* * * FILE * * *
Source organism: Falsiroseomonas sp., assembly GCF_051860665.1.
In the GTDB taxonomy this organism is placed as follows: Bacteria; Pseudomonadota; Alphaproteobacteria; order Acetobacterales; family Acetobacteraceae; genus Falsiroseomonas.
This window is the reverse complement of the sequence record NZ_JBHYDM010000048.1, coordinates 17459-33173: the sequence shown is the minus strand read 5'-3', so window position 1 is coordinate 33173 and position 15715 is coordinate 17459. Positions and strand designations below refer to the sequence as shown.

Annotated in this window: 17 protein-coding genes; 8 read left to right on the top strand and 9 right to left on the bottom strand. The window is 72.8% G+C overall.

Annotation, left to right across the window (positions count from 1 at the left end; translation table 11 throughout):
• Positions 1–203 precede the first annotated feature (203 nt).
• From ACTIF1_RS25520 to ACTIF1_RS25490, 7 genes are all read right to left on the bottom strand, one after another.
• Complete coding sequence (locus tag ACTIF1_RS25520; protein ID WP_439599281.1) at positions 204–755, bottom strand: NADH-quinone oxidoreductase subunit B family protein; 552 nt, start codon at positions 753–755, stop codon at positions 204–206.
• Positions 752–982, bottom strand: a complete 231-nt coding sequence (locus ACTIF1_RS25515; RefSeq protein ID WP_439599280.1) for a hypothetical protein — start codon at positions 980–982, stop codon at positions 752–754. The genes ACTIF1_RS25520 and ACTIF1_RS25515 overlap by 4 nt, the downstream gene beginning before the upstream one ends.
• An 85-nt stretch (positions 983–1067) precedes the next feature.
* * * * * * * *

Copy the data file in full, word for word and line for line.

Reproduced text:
Source organism: Falsiroseomonas sp., assembly GCF_051860665.1.
In the GTDB taxonomy this organism is placed as follows: Bacteria; Pseudomonadota; Alphaproteobacteria; order Acetobacterales; family Acetobacteraceae; genus Falsiroseomonas.
This window is the reverse complement of the sequence record NZ_JBHYDM010000048.1, coordinates 17459-33173: the sequence shown is the minus strand read 5'-3', so window position 1 is coordinate 33173 and position 15715 is coordinate 17459. Positions and strand designations below refer to the sequence as shown.

Annotated in this window: 17 protein-coding genes; 8 read left to right on the top strand and 9 right to left on the bottom strand. The window is 72.8% G+C overall.

Annotation, left to right across the window (positions count from 1 at the left end; translation table 11 throughout):
• Positions 1–203 precede the first annotated feature (203 nt).
• From ACTIF1_RS25520 to ACTIF1_RS25490, 7 genes are all read right to left on the bottom strand, one after another.
• Complete coding sequence (locus tag ACTIF1_RS25520; protein ID WP_439599281.1) at positions 204–755, bottom strand: NADH-quinone oxidoreductase subunit B family protein; 552 nt, start codon at positions 753–755, stop codon at positions 204–206.
• Positions 752–982, bottom strand: a complete 231-nt coding sequence (locus ACTIF1_RS25515; RefSeq protein ID WP_439599280.1) for a hypothetical protein — start codon at positions 980–982, stop codon at positions 752–754. The genes ACTIF1_RS25520 and ACTIF1_RS25515 overlap by 4 nt, the downstream gene beginning before the upstream one ends.
• An 85-nt stretch (positions 983–1067) precedes the next feature.